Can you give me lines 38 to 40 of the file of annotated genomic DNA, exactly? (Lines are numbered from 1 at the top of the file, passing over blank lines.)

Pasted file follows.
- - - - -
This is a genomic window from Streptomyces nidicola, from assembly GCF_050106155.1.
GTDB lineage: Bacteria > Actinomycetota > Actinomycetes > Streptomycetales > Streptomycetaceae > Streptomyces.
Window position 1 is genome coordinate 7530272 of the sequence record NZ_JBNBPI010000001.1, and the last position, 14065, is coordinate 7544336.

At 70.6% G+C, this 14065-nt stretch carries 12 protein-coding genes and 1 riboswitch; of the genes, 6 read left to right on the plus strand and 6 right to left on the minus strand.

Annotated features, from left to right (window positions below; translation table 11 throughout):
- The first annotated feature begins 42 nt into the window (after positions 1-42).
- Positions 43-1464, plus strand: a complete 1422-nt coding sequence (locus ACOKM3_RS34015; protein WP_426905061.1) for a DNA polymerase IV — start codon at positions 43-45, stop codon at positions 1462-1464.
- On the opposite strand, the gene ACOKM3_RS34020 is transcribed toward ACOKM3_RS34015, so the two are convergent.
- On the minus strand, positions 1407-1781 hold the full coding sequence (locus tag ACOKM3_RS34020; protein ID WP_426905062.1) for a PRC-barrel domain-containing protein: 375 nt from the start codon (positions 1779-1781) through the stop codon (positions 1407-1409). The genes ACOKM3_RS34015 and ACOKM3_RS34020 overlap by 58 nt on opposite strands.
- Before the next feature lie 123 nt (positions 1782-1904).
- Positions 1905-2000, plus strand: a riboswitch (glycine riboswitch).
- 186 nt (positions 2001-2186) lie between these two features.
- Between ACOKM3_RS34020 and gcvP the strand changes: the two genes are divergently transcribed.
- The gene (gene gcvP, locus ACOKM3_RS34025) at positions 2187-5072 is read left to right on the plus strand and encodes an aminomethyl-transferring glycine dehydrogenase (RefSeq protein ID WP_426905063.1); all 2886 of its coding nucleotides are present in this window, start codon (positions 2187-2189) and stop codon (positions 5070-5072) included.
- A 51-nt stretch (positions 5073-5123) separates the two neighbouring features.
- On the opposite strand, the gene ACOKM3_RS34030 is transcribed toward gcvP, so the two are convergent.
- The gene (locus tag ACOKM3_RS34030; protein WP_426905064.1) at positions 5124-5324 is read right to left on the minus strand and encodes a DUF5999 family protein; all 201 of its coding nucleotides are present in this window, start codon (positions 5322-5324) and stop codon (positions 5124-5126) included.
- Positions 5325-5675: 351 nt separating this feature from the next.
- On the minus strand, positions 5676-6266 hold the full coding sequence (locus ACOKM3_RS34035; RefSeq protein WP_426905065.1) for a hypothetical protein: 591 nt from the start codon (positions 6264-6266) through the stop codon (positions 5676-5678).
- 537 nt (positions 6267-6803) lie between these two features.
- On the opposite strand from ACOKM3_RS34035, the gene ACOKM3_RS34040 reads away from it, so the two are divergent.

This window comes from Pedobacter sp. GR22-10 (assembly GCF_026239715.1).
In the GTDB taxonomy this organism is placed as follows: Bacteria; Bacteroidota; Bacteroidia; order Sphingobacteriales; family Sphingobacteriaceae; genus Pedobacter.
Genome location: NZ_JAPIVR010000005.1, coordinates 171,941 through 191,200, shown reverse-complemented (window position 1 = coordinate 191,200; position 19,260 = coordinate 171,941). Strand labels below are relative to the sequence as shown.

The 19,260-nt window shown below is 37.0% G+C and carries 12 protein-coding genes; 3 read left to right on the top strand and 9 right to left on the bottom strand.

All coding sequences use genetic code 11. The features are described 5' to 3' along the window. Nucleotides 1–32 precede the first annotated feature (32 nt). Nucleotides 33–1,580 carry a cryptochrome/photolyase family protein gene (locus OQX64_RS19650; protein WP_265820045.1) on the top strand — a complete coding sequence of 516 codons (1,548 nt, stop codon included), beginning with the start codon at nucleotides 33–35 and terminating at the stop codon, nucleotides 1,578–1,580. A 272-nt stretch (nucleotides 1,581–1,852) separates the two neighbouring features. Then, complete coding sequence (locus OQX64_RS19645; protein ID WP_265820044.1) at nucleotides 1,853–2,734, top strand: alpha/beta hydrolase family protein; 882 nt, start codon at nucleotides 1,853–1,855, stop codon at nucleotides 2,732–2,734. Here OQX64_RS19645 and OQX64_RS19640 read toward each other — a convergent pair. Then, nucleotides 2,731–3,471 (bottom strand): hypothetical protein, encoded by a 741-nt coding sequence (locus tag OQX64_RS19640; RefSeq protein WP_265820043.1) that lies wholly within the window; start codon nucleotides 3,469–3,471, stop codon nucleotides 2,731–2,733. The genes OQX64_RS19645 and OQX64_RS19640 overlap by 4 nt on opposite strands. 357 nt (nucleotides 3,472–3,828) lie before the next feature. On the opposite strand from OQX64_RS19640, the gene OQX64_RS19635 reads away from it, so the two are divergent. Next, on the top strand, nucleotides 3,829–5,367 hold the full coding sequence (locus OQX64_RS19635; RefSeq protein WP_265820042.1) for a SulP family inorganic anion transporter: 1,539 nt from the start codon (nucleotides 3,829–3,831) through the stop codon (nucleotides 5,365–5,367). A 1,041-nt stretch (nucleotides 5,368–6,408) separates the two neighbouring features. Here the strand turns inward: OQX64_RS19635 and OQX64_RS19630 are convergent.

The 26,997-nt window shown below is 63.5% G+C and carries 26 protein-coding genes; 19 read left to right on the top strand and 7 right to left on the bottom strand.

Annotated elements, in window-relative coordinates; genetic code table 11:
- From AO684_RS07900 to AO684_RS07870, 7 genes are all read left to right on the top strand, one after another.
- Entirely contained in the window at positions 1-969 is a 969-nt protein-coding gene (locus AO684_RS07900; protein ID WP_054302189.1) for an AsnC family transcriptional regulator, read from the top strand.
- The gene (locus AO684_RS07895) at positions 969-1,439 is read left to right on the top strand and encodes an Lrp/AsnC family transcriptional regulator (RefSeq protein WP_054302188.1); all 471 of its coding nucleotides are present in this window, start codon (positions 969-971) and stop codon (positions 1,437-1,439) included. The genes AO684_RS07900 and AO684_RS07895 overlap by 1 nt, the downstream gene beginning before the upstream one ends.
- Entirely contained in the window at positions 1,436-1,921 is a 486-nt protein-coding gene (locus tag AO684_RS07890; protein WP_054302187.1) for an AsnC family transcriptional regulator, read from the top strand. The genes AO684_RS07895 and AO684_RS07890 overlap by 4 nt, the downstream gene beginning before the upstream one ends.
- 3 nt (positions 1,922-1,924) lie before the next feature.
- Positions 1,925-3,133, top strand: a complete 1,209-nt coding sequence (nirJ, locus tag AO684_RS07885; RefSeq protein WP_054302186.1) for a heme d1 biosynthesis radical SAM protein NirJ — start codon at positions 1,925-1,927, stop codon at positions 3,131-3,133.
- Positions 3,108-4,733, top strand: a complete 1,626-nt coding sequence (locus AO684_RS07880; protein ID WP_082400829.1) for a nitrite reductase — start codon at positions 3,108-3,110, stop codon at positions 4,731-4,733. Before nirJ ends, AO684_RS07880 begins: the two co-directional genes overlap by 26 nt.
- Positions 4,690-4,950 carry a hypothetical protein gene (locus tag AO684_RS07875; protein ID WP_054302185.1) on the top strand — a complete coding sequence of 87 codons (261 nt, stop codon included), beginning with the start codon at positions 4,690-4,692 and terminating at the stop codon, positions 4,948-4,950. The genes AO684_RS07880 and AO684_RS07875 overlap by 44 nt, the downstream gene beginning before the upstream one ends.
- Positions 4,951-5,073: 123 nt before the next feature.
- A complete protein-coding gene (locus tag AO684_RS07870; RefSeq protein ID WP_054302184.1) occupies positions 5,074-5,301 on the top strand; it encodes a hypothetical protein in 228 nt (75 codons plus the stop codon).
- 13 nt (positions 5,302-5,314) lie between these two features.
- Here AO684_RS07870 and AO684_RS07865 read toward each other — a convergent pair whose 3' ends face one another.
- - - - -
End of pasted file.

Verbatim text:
- A complete protein-coding gene (locus tag AO684_RS07870; RefSeq protein ID WP_054302184.1) occupies positions 5,074-5,301 on the top strand; it encodes a hypothetical protein in 228 nt (75 codons plus the stop codon).
- 13 nt (positions 5,302-5,314) lie between these two features.
- Here AO684_RS07870 and AO684_RS07865 read toward each other — a convergent pair whose 3' ends face one another.